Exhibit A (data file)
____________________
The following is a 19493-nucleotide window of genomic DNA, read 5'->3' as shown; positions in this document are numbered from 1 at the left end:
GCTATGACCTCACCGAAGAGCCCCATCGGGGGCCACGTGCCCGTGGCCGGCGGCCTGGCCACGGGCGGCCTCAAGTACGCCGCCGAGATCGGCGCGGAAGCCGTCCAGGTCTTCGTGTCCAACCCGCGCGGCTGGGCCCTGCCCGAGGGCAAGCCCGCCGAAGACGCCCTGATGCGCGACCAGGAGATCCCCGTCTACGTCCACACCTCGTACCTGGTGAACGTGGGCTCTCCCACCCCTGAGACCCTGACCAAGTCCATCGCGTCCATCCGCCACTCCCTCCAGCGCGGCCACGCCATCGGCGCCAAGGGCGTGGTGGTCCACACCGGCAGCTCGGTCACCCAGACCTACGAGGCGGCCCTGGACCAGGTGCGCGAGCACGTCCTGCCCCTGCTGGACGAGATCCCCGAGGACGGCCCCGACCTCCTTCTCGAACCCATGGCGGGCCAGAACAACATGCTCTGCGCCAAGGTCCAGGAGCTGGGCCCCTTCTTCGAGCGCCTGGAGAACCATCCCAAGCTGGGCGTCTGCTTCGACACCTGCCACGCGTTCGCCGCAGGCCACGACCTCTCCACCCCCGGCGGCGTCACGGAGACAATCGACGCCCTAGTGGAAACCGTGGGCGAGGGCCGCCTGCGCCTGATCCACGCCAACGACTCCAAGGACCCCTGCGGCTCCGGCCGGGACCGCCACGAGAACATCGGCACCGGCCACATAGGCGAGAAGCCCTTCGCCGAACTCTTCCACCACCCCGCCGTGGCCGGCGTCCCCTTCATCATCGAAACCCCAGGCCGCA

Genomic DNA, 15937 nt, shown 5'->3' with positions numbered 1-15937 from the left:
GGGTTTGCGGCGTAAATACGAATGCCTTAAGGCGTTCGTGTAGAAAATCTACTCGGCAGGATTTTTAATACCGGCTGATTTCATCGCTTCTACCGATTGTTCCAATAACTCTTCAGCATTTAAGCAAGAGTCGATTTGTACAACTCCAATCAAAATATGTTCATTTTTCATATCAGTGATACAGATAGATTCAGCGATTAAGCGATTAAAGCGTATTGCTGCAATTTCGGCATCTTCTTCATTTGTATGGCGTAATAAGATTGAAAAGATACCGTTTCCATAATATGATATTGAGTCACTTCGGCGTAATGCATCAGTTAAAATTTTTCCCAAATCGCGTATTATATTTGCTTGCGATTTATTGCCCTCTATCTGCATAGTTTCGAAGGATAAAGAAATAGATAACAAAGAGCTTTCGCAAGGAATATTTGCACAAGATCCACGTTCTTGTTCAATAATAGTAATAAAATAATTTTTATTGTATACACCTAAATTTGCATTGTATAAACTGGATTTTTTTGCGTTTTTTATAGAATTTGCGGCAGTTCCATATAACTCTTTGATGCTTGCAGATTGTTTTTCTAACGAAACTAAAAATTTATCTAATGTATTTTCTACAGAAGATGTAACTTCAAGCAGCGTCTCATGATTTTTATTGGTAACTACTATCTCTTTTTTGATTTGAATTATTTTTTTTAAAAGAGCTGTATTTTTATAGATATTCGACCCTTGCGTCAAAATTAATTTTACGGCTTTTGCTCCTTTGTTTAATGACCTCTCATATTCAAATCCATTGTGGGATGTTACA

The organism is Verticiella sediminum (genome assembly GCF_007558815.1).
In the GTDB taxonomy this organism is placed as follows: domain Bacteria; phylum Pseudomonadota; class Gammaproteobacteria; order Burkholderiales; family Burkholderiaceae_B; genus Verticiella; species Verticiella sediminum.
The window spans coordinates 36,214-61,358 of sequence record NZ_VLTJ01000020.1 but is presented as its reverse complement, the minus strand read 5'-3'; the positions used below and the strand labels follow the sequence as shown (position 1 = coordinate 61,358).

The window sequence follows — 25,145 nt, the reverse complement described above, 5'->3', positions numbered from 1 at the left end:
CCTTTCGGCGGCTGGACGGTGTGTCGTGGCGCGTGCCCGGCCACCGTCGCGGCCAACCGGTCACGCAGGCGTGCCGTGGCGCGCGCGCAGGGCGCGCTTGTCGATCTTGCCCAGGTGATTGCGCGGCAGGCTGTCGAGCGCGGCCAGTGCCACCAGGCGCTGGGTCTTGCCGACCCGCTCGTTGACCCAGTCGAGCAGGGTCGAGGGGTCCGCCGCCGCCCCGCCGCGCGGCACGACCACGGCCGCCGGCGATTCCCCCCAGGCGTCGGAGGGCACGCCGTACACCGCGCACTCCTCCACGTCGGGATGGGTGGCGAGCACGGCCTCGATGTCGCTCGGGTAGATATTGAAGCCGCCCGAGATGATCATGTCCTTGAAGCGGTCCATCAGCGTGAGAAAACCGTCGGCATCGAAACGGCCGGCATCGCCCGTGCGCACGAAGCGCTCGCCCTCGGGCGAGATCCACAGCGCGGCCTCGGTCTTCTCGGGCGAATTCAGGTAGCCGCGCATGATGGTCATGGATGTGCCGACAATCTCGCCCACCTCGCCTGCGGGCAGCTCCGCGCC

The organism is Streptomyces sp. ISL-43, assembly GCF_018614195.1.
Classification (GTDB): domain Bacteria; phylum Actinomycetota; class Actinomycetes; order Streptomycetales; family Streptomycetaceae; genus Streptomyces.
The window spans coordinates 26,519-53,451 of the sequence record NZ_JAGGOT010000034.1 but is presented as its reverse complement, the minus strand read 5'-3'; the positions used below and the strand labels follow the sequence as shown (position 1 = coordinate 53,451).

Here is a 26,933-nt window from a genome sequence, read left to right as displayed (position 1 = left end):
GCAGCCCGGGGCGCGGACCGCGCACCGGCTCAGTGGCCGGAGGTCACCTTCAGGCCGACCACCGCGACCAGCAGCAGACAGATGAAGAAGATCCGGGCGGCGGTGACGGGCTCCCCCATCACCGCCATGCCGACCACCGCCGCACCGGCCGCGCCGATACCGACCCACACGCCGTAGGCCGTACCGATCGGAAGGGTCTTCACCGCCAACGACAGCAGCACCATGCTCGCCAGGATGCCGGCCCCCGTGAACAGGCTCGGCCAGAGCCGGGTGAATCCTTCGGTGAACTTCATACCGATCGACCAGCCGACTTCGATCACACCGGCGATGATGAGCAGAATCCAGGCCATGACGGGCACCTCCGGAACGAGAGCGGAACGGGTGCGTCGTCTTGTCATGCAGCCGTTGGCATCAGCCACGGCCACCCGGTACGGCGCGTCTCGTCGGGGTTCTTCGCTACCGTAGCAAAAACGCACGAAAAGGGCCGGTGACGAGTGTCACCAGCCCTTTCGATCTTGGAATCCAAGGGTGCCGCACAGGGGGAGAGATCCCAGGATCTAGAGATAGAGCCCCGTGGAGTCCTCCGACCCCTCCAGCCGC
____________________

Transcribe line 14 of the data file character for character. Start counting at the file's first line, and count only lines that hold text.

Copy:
GCAGCCCGGGGCGCGGACCGCGCACCGGCTCAGTGGCCGGAGGTCACCTTCAGGCCGACCACCGCGACCAGCAGCAGACAGATGAAGAAGATCCGGGCGGCGGTGACGGGCTCCCCCATCACCGCCATGCCGACCACCGCCGCACCGGCCGCGCCGATACCGACCCACACGCCGTAGGCCGTACCGATCGGAAGGGTCTTCACCGCCAACGACAGCAGCACCATGCTCGCCAGGATGCCGGCCCCCGTGAACAGGCTCGGCCAGAGCCGGGTGAATCCTTCGGTGAACTTCATACCGATCGACCAGCCGACTTCGATCACACCGGCGATGATGAGCAGAATCCAGGCCATGACGGGCACCTCCGGAACGAGAGCGGAACGGGTGCGTCGTCTTGTCATGCAGCCGTTGGCATCAGCCACGGCCACCCGGTACGGCGCGTCTCGTCGGGGTTCTTCGCTACCGTAGCAAAAACGCACGAAAAGGGCCGGTGACGAGTGTCACCAGCCCTTTCGATCTTGGAATCCAAGGGTGCCGCACAGGGGGAGAGATCCCAGGATCTAGAGATAGAGCCCCGTGGAGTCCTCCGACCCCTCCAGCCGC